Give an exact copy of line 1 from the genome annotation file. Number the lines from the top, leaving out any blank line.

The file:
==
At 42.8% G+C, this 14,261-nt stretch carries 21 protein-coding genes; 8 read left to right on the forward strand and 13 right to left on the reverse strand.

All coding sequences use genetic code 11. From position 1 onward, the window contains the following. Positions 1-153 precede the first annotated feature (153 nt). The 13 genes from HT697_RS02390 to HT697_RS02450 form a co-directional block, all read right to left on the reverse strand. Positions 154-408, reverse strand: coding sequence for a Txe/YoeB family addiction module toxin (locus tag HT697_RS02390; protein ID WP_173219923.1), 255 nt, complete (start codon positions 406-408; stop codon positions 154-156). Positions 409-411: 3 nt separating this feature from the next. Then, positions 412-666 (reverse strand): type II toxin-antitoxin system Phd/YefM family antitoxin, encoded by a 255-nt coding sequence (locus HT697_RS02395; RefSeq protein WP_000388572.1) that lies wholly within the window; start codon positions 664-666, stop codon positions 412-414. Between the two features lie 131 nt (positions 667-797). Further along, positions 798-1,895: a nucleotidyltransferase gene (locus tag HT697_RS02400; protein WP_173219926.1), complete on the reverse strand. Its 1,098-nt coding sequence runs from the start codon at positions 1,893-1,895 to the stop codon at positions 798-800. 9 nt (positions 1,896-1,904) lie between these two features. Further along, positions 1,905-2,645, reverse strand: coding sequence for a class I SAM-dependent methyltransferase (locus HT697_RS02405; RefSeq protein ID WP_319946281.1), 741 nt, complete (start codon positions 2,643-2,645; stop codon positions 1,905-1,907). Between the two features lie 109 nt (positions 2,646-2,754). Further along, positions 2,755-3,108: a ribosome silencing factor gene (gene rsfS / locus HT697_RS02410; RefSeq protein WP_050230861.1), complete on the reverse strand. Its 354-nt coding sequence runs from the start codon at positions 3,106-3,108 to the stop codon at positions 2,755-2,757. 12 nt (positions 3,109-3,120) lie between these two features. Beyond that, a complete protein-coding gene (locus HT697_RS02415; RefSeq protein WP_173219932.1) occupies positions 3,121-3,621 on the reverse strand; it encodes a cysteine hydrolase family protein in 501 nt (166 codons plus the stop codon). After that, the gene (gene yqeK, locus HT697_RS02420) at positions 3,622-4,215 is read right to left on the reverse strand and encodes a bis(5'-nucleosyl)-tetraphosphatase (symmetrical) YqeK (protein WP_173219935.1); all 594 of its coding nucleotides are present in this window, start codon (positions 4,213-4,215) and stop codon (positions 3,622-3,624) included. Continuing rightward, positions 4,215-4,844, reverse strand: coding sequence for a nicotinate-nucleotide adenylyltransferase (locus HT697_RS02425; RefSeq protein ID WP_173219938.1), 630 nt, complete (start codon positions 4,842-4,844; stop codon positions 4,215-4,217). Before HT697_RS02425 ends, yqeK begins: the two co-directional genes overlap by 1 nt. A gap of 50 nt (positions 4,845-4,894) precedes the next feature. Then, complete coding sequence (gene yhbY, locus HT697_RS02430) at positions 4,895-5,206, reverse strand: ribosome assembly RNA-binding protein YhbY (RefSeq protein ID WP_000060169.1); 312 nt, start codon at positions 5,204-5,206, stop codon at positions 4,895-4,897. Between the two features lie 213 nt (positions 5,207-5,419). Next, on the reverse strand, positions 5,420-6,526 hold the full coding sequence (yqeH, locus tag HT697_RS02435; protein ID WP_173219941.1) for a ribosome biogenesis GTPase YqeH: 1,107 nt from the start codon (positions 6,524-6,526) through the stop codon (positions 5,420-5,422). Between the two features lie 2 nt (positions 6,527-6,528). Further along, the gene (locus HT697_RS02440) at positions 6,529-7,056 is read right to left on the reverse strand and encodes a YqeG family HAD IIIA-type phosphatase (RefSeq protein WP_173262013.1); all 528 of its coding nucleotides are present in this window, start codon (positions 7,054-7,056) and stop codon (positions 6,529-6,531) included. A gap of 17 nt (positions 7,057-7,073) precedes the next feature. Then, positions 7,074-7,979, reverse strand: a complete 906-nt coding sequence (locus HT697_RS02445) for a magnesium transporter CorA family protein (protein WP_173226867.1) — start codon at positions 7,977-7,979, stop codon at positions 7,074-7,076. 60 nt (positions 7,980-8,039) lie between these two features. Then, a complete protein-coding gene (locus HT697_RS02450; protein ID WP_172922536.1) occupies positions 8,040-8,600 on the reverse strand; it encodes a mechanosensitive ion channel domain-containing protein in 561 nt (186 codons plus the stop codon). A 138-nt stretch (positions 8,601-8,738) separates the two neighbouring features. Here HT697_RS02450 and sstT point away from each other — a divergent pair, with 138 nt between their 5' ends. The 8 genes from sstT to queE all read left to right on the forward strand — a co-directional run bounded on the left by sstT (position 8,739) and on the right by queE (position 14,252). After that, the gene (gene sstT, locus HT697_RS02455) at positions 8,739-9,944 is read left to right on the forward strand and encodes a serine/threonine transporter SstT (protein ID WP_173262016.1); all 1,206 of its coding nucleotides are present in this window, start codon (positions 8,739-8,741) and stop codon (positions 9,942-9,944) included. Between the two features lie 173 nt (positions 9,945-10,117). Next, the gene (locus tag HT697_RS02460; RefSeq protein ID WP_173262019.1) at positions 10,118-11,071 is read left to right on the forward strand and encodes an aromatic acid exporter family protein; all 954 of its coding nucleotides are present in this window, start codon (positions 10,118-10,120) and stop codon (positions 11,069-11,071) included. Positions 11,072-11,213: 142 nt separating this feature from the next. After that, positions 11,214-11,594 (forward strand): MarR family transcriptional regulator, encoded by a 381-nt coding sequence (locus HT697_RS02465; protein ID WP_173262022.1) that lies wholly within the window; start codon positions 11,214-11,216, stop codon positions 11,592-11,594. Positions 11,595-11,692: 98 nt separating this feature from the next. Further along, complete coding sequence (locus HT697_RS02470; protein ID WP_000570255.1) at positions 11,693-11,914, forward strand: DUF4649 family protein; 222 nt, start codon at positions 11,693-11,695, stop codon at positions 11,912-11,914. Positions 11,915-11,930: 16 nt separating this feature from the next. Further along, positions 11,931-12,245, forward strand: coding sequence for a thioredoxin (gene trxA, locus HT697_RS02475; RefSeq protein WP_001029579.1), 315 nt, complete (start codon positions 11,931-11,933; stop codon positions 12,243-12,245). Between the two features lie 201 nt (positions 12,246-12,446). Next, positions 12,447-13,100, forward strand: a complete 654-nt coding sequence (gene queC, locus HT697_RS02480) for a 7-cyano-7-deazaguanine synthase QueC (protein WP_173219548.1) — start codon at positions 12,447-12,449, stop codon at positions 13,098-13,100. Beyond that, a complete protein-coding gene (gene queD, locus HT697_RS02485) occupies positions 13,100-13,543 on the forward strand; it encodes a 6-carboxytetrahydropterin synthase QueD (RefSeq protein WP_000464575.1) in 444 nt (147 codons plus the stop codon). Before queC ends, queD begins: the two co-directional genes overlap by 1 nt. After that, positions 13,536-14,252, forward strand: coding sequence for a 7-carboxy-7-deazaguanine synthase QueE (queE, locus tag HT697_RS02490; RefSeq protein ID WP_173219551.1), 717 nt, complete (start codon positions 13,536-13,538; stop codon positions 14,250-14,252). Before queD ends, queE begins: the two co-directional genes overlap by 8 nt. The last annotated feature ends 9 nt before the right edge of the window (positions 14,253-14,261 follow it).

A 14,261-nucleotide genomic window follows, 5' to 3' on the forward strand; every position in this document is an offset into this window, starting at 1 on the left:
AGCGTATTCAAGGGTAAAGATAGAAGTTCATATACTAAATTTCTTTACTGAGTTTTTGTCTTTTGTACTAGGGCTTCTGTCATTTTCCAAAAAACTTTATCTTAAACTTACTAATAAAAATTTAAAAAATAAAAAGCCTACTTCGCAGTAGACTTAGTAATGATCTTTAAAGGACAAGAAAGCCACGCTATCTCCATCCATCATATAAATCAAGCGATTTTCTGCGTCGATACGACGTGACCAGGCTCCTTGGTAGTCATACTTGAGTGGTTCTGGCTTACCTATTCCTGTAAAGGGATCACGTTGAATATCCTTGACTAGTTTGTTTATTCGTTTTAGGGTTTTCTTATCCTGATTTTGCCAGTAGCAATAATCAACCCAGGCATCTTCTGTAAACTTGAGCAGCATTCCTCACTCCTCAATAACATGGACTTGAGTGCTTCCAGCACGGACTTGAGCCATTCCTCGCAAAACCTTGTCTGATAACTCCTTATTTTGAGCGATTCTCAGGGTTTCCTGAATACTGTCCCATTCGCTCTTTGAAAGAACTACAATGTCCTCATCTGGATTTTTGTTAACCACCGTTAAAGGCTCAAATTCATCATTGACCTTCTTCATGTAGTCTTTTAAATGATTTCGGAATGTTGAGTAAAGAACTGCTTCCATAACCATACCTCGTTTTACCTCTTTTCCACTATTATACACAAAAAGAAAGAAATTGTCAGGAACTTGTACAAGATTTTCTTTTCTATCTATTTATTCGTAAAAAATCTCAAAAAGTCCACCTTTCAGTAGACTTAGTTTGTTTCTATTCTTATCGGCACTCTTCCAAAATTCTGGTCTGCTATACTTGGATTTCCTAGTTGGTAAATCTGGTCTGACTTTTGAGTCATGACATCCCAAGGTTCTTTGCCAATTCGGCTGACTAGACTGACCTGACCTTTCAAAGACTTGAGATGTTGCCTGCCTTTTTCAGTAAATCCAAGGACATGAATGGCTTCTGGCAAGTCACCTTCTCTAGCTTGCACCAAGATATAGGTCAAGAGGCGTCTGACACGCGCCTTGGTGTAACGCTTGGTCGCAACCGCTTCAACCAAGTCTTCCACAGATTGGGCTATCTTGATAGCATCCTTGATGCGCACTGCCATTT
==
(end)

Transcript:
At 42.8% G+C, this 14,261-nt stretch carries 21 protein-coding genes; 8 read left to right on the forward strand and 13 right to left on the reverse strand.